For brands who want to tap into the trend but aren’t sure where to begin, John Lewis decided to launch a pilot, which proved to be a success. “We carried out research with our customers in five of our stores to see which of Cavendish’s services they would be most interested in. Our research showed that many customers were interested in advanced beauty treatments such as laser hair removal and anti-wrinkle injections," Wilary-Atew said. According to Woodward, the most important things to consider are whether the need is there, authenticity and products that can truly address skin issues.

Although information relating to the success of the collaboration isn’t available yet, John Lewis don’t see any downsides to having increased access to injectable treatments on British high streets. "We are offering a service that is already available in other high street stores, and in response to an existing demand from customers. There are also a number of safeguards in place to ensure that any treatments are a considered decision from potential customers,” Wilary-Atew said.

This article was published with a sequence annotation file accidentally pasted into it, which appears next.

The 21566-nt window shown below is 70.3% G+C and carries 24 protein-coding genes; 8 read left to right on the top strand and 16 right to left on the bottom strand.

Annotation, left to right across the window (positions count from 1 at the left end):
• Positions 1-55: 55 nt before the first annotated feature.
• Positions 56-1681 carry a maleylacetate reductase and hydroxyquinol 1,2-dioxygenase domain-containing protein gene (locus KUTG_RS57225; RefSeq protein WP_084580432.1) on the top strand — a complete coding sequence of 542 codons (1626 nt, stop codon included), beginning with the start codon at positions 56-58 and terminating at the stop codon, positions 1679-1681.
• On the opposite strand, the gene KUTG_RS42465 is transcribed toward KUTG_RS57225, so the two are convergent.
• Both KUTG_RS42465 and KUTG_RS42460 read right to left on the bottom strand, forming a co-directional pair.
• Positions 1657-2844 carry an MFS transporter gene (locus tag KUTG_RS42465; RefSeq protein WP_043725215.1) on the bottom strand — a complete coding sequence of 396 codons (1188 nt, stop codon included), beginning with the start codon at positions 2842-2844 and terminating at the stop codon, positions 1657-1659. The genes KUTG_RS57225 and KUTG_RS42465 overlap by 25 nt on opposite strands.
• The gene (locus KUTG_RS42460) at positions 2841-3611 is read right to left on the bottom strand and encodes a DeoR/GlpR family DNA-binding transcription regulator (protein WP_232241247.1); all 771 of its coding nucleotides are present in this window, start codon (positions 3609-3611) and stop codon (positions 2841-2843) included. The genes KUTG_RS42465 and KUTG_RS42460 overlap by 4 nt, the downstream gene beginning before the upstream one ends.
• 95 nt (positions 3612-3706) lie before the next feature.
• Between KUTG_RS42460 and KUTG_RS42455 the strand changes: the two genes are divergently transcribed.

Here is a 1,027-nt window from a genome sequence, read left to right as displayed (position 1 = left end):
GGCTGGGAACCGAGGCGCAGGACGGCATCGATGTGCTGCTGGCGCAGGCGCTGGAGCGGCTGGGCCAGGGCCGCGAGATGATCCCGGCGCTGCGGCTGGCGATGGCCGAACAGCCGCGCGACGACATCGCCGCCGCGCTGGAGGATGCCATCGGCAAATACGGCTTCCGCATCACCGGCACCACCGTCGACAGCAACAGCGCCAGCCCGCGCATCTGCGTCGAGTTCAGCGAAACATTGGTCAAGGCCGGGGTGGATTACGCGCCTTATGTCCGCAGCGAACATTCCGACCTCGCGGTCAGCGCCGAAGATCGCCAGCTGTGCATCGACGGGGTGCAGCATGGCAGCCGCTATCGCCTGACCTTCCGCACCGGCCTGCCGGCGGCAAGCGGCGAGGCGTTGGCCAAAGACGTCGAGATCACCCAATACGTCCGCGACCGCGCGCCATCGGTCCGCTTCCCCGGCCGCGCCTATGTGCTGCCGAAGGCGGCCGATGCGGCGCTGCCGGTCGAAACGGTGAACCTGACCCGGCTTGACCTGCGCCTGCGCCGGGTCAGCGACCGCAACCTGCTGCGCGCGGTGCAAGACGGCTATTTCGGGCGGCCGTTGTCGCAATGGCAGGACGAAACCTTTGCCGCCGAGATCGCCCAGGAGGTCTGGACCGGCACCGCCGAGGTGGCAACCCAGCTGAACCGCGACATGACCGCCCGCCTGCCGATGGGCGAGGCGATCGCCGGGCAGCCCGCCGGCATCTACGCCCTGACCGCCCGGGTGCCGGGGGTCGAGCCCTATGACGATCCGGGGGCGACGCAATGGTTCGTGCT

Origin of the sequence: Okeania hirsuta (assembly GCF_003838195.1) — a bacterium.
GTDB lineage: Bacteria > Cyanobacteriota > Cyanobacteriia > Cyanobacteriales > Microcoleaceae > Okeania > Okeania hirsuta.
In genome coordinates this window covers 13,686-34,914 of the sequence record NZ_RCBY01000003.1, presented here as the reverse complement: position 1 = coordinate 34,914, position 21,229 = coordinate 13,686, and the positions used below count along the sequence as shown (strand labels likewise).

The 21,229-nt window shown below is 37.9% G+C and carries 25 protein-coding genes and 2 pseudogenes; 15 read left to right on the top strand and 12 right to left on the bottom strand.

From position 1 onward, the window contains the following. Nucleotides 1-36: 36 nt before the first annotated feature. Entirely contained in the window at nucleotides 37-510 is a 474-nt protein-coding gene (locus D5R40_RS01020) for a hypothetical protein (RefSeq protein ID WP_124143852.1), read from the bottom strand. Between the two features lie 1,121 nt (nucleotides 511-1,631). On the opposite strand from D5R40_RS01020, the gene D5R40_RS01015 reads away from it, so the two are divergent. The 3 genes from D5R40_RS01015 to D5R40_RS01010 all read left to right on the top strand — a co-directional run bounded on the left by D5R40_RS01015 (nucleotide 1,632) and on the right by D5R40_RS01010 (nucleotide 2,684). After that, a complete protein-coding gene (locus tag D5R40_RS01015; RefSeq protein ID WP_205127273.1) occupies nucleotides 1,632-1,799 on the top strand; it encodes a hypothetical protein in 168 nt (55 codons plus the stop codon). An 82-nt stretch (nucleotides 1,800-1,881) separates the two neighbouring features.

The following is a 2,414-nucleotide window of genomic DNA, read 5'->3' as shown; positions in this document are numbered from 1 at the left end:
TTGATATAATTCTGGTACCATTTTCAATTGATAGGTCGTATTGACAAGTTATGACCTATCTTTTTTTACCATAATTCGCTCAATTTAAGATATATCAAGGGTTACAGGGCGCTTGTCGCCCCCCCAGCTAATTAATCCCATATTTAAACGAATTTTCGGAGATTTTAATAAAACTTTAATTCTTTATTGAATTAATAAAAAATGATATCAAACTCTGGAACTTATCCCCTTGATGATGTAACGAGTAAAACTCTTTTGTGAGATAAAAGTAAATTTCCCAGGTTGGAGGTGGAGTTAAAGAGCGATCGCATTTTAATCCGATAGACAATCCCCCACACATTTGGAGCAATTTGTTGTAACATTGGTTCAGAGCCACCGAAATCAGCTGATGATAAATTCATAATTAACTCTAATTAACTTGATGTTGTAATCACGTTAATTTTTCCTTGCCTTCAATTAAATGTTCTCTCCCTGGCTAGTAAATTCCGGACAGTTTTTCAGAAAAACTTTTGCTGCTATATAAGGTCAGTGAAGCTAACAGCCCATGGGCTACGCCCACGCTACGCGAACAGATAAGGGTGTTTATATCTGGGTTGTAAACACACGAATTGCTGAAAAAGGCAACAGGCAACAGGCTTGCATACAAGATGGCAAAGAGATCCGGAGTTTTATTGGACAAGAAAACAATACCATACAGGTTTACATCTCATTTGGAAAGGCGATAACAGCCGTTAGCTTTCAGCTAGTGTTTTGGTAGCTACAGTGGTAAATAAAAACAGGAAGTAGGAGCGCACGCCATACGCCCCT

The Cavendish Clinic at John Lewis

‘’John Lewis’s partnership with Cavendish Clinic makes sense as it meets the needs of the consumer. When I ran the Urban Retreat business, we had a Medi spa as one of our elements to a full offering. If your business is offering hair and beauty services, it makes sense to find a reputable partner, like the department store has done. I believe we will see more of this in the future,” Woodward said.